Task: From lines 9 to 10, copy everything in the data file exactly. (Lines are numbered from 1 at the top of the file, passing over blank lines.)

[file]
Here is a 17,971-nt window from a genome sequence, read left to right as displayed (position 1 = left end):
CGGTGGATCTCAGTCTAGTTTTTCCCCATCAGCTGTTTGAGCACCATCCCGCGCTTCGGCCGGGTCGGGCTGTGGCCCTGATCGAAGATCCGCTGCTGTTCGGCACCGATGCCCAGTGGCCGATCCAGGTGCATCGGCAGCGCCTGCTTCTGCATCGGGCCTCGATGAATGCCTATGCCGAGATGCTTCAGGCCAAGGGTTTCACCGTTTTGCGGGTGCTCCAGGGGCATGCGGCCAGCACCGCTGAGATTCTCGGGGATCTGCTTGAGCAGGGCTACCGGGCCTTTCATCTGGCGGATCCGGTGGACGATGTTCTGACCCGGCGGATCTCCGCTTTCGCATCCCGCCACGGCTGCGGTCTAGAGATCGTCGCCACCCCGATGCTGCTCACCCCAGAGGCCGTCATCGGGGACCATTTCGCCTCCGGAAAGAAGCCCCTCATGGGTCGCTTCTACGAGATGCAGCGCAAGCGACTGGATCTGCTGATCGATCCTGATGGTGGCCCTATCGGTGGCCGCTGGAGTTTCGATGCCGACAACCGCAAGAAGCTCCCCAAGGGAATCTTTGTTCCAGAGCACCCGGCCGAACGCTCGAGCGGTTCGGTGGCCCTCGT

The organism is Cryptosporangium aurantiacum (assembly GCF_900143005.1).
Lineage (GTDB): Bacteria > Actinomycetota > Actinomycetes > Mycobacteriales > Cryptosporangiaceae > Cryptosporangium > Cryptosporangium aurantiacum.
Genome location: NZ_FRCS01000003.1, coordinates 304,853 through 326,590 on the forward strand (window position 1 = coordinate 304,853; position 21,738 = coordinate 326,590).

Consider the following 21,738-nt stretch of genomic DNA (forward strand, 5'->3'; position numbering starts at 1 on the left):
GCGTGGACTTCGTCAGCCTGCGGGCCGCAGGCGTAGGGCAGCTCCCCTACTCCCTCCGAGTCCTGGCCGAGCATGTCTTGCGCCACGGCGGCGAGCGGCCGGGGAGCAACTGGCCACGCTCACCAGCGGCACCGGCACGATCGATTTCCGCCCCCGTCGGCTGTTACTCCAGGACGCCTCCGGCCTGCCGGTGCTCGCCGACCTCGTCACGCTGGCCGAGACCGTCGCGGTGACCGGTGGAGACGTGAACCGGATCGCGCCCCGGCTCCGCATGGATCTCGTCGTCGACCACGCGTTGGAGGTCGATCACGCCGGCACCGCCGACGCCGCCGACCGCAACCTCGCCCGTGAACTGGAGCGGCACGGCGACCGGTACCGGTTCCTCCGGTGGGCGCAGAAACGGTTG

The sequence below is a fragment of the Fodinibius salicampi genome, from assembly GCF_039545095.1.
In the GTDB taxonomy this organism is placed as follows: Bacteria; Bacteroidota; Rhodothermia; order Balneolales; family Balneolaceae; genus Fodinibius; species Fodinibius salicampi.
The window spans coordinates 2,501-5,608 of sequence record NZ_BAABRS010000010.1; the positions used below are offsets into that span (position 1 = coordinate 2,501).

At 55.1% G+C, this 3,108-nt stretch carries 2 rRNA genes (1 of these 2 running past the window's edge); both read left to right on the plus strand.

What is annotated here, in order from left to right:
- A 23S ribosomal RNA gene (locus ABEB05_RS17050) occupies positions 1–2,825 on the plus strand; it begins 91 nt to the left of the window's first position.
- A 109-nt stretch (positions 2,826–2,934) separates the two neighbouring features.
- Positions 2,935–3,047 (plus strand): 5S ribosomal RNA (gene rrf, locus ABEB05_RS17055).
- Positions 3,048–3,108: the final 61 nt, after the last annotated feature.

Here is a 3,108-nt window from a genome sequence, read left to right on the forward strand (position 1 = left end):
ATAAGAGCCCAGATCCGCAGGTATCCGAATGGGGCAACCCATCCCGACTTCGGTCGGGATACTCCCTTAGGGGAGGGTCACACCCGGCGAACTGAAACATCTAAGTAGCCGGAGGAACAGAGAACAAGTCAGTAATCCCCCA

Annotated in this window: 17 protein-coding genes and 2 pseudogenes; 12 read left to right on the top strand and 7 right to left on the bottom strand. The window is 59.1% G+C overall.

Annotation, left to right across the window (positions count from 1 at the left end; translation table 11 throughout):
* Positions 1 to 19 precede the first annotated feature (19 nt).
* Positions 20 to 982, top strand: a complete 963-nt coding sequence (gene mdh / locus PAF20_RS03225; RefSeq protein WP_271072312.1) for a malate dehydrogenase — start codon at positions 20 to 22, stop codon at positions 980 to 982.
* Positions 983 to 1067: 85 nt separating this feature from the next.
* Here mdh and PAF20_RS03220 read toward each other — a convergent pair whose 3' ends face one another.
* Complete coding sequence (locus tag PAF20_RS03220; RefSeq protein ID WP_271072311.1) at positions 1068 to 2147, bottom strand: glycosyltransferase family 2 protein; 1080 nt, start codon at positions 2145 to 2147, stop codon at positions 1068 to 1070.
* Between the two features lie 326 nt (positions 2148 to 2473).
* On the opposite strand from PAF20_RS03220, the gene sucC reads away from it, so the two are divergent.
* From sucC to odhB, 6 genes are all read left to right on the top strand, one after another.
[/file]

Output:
In the GTDB taxonomy this organism is placed as follows: Bacteria; Bacteroidota; Rhodothermia; order Balneolales; family Balneolaceae; genus Fodinibius; species Fodinibius salicampi.
The window spans coordinates 2,501-5,608 of sequence record NZ_BAABRS010000010.1; the positions used below are offsets into that span (position 1 = coordinate 2,501).